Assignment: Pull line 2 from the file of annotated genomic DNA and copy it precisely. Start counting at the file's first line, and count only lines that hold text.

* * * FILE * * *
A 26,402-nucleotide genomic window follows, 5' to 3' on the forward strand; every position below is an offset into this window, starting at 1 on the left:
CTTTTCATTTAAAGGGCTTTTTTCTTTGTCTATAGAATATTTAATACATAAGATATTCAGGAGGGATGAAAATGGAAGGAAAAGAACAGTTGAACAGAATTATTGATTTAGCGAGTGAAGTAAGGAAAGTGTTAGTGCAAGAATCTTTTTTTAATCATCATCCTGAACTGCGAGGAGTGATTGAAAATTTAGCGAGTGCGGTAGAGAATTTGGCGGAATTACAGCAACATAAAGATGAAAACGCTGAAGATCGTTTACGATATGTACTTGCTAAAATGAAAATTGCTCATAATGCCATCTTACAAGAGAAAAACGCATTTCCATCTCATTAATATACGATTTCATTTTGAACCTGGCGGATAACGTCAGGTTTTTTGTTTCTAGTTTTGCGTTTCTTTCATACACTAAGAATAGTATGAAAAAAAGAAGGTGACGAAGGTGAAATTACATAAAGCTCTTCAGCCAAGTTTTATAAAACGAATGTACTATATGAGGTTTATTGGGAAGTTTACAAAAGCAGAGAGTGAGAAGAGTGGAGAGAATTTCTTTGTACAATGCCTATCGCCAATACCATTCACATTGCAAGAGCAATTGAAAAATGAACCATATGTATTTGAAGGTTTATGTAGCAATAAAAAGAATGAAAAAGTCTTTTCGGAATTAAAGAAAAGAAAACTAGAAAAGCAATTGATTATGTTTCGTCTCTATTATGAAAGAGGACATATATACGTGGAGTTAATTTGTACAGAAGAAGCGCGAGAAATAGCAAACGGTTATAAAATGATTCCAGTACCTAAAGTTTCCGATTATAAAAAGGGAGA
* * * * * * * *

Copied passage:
CTTTTCATTTAAAGGGCTTTTTTCTTTGTCTATAGAATATTTAATACATAAGATATTCAGGAGGGATGAAAATGGAAGGAAAAGAACAGTTGAACAGAATTATTGATTTAGCGAGTGAAGTAAGGAAAGTGTTAGTGCAAGAATCTTTTTTTAATCATCATCCTGAACTGCGAGGAGTGATTGAAAATTTAGCGAGTGCGGTAGAGAATTTGGCGGAATTACAGCAACATAAAGATGAAAACGCTGAAGATCGTTTACGATATGTACTTGCTAAAATGAAAATTGCTCATAATGCCATCTTACAAGAGAAAAACGCATTTCCATCTCATTAATATACGATTTCATTTTGAACCTGGCGGATAACGTCAGGTTTTTTGTTTCTAGTTTTGCGTTTCTTTCATACACTAAGAATAGTATGAAAAAAAGAAGGTGACGAAGGTGAAATTACATAAAGCTCTTCAGCCAAGTTTTATAAAACGAATGTACTATATGAGGTTTATTGGGAAGTTTACAAAAGCAGAGAGTGAGAAGAGTGGAGAGAATTTCTTTGTACAATGCCTATCGCCAATACCATTCACATTGCAAGAGCAATTGAAAAATGAACCATATGTATTTGAAGGTTTATGTAGCAATAAAAAGAATGAAAAAGTCTTTTCGGAATTAAAGAAAAGAAAACTAGAAAAGCAATTGATTATGTTTCGTCTCTATTATGAAAGAGGACATATATACGTGGAGTTAATTTGTACAGAAGAAGCGCGAGAAATAGCAAACGGTTATAAAATGATTCCAGTACCTAAAGTTTCCGATTATAAAAAGGGAGA